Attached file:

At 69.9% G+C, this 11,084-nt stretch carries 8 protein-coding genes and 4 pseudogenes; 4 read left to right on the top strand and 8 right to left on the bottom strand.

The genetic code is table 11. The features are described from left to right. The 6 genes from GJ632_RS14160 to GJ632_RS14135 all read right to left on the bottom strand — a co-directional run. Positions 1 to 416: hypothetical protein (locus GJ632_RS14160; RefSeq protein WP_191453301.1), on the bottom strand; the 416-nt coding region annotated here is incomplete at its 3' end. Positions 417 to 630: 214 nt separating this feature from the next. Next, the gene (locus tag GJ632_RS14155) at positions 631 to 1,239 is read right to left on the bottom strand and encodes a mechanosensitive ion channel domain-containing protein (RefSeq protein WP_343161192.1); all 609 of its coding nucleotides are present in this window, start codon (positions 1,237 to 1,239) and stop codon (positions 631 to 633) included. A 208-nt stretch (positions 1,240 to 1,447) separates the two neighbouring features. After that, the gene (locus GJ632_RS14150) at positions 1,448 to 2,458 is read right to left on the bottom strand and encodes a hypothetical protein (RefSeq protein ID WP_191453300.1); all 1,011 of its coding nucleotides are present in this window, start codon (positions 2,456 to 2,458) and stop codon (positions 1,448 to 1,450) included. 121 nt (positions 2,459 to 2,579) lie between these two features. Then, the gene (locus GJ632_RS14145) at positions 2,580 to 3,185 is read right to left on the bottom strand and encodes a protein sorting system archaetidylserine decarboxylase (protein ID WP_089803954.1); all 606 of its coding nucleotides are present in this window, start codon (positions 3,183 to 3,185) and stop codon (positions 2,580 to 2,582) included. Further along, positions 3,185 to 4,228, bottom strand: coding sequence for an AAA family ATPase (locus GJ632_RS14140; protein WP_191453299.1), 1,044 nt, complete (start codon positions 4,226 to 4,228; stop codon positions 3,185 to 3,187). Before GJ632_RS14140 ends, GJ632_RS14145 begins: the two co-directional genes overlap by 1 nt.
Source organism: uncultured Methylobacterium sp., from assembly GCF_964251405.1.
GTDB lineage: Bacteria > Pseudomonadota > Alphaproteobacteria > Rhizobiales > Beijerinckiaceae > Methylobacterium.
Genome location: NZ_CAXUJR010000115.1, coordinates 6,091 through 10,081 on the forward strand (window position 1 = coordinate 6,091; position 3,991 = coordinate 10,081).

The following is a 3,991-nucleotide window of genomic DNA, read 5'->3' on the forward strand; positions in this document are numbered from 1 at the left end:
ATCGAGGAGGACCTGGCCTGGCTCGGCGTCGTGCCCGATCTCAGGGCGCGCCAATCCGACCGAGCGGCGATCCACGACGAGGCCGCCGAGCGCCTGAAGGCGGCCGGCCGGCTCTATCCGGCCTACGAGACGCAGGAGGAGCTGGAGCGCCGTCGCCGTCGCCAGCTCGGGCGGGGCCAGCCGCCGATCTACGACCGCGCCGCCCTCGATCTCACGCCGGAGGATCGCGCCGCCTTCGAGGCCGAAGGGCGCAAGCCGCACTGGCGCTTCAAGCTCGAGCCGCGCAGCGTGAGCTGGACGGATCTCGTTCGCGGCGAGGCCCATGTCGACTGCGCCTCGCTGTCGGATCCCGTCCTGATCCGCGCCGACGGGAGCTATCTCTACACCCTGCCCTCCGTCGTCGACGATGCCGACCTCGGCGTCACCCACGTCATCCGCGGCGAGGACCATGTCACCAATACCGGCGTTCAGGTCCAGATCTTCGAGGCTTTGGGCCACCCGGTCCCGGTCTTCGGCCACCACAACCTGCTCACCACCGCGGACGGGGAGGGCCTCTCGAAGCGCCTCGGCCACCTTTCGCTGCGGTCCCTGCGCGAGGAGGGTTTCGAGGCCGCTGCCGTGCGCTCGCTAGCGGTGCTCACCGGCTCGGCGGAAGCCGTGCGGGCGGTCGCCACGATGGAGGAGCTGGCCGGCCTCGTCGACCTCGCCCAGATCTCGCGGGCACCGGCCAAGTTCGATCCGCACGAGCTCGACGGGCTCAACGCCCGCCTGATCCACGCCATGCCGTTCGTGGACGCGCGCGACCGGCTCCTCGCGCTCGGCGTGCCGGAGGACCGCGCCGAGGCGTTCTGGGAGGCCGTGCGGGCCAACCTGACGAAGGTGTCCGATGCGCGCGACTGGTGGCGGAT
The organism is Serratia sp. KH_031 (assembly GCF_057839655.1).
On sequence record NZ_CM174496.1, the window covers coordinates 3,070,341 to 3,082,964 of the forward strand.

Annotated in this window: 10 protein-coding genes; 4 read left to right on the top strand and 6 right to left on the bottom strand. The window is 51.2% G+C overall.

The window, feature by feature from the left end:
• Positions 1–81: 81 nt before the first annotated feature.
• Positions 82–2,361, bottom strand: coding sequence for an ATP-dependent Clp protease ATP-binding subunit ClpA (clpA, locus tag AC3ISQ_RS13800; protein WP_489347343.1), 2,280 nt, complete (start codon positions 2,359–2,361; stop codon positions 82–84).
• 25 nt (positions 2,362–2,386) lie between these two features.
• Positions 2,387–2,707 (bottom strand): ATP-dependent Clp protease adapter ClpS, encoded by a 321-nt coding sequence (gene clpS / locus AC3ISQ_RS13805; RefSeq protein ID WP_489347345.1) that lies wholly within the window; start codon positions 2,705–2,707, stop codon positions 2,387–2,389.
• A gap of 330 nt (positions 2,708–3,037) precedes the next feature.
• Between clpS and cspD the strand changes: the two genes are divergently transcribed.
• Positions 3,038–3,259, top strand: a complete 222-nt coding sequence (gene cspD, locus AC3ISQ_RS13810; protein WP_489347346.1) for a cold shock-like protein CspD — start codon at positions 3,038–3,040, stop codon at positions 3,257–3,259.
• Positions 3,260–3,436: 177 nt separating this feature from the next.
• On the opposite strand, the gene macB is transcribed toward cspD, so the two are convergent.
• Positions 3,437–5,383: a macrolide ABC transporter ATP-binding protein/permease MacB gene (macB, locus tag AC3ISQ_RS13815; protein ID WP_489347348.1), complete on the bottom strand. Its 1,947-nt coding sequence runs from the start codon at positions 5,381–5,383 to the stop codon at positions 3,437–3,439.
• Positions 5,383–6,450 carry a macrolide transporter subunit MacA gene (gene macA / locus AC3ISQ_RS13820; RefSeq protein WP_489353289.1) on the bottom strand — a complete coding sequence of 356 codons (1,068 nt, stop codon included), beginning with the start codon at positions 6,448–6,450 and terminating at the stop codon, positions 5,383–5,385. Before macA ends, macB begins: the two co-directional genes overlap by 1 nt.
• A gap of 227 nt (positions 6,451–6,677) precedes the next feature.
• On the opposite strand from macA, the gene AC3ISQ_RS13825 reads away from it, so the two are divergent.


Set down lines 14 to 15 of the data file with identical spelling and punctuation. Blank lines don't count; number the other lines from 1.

• 25 nt (positions 2,362–2,386) lie between these two features.
• Positions 2,387–2,707 (bottom strand): ATP-dependent Clp protease adapter ClpS, encoded by a 321-nt coding sequence (gene clpS / locus AC3ISQ_RS13805; RefSeq protein ID WP_489347345.1) that lies wholly within the window; start codon positions 2,705–2,707, stop codon positions 2,387–2,389.